Senate proposal, it also adds to the budget deficit by over $100 billion
over the next five years.

priorities of the president and his right-wing allies are completely
out of step with the rest of the country
. A recent poll conducted by the Program on International Policy
Attitudes (PIPA) found that Americans who were "presented a breakdown of the
major areas of the proposed discretionary budget and given opportunity
to redistribute it ... made major changes." Specifically, respondents
favored "a significant reallocation toward deficit reduction, and
increases in spending on education, job training, reducing reliance on oil
and veterans." Respondents favored increasing funding for the U.N. and
U.N. peacekeeping "an average of 207%, or $4.8 billion." Meanwhile, 63
percent "favored rolling back tax cuts for people with incomes over
$200,000. Large majorities also favored cutting funding that financed "the
capability for large scale nuclear wars, the number of nuclear weapons,
and spending on developing new types of nuclear weapons."


Misinformation Mania


Misinformation Mania

With White House privatization plans seemingly locked in a tailspin
( ,
conservatives are winding up their mighty howitzer of misinformation
with one goal in mind: confusing Americans about the fundamental choices
regarding retirement security. Some of their claims are so outlandish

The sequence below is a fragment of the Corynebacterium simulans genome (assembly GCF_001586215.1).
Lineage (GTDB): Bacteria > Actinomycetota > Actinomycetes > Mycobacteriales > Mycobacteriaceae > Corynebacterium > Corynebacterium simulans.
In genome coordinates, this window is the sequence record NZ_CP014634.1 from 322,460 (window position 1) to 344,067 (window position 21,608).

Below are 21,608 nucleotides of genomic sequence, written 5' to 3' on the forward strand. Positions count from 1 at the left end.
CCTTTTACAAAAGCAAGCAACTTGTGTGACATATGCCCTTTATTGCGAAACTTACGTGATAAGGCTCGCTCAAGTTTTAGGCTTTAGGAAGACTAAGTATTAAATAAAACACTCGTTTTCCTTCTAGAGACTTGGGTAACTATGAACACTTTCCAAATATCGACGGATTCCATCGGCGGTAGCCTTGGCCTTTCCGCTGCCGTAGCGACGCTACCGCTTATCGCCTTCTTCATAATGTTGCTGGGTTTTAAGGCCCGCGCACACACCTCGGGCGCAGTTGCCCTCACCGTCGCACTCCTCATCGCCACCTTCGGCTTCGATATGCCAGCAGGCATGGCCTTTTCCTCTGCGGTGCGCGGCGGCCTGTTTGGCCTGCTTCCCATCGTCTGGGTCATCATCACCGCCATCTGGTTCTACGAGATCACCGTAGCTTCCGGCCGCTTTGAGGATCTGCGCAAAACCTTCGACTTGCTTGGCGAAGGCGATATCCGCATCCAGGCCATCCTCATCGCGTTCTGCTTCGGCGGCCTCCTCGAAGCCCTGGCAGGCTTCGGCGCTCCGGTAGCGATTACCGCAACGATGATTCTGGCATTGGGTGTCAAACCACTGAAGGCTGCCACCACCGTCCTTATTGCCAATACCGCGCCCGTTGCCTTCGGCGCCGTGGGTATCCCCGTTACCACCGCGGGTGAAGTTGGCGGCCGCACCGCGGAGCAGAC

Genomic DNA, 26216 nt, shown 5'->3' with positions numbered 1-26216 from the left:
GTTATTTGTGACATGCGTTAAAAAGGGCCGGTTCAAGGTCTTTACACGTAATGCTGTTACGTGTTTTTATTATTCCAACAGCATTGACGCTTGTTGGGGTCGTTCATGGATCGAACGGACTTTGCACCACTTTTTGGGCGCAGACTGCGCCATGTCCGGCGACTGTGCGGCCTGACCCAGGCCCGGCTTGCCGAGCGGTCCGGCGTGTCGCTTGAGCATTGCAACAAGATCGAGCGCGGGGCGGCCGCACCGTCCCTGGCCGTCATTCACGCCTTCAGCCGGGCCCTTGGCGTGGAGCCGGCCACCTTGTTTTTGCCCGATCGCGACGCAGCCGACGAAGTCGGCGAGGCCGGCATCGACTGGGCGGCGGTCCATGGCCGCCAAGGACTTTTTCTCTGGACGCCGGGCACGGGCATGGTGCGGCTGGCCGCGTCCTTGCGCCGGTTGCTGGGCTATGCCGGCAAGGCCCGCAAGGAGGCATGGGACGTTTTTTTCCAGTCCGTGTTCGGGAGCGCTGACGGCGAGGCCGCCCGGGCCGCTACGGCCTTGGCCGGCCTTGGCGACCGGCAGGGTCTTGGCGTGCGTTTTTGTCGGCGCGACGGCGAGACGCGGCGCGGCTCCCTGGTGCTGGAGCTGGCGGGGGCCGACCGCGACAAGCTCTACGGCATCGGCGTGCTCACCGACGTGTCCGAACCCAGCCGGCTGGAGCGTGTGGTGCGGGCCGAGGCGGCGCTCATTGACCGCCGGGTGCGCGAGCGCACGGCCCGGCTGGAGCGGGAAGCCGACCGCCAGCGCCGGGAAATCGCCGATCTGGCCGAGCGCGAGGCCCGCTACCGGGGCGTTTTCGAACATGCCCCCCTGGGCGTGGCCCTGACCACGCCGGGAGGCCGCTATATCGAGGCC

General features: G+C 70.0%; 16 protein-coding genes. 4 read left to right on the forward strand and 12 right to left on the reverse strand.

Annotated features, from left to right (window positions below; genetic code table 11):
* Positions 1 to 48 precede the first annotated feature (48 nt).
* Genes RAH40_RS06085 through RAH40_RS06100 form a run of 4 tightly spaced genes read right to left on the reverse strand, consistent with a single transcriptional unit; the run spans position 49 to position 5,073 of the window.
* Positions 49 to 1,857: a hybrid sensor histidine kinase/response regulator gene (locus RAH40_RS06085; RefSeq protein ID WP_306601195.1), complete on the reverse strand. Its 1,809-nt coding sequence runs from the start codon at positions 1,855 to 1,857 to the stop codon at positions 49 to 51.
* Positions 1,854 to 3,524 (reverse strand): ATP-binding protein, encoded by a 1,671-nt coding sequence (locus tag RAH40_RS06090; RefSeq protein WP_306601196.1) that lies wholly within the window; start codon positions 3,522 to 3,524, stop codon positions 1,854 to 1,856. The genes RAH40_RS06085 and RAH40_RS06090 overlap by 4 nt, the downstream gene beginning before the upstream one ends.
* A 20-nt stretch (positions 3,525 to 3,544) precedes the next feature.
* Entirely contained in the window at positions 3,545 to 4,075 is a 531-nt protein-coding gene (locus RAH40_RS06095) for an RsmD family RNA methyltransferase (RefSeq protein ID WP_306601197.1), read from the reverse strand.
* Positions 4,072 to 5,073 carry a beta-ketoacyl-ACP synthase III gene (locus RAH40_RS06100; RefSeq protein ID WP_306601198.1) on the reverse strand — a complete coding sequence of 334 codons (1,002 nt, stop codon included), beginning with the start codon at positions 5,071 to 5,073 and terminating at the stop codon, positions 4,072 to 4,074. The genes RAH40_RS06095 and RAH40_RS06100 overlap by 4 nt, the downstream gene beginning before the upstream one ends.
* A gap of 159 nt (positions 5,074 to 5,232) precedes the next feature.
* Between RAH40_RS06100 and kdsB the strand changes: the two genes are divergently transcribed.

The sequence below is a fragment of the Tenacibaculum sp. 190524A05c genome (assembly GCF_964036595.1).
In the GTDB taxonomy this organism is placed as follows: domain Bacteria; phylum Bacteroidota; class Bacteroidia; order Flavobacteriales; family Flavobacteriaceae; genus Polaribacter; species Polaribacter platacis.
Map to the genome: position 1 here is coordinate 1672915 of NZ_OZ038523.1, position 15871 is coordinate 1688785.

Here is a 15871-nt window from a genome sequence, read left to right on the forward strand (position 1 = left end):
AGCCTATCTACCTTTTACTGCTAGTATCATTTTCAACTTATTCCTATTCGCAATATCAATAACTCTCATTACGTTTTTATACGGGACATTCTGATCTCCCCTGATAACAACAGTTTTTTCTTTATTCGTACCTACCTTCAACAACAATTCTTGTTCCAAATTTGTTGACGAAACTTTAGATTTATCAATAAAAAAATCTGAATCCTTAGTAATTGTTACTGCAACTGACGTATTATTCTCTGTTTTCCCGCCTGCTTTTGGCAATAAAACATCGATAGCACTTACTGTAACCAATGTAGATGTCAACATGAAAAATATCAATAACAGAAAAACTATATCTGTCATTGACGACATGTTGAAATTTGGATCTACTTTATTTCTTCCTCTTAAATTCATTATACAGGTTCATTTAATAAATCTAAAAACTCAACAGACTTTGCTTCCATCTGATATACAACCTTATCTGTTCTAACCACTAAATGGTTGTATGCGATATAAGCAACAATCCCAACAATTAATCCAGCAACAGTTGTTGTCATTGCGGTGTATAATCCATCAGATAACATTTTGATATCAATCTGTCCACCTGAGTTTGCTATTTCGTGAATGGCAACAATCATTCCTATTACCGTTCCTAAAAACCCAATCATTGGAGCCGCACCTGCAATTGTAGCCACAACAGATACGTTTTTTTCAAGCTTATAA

that a rebuttal seems unnecessary -- take the new study blaming Social
Security for hastening the decline of marriage
, or President Bush's claim yesterday that private accounts would "
provide a safety net for future retirees
( ." Others have the
potential to seriously mislead Americans about the president's plans.
Below are five seriously specious claims to watch out for:

RED HERRING ALERT -- THE "ADD-ON" MYTH: Last Friday, President Bush
blurted "out something that sounded an awful lot like news" when he
described his version of private accounts as "an add-on to that which the
government is going to pay you." The truth: the "add-on" model of private
accounts -- creating an additional program completely apart from Social
Security -- is the polar opposite of the president's risky "carve-out"
privatization scheme
( ,
which funds private accounts by raiding current Social Security payroll
taxes. To see what a real add-on program looks like, see this report by
American Progress fellow Gene Sperling
( .

weekly e-mail, privatization pusher Rep. Allen Boyd (D-FL) claimed that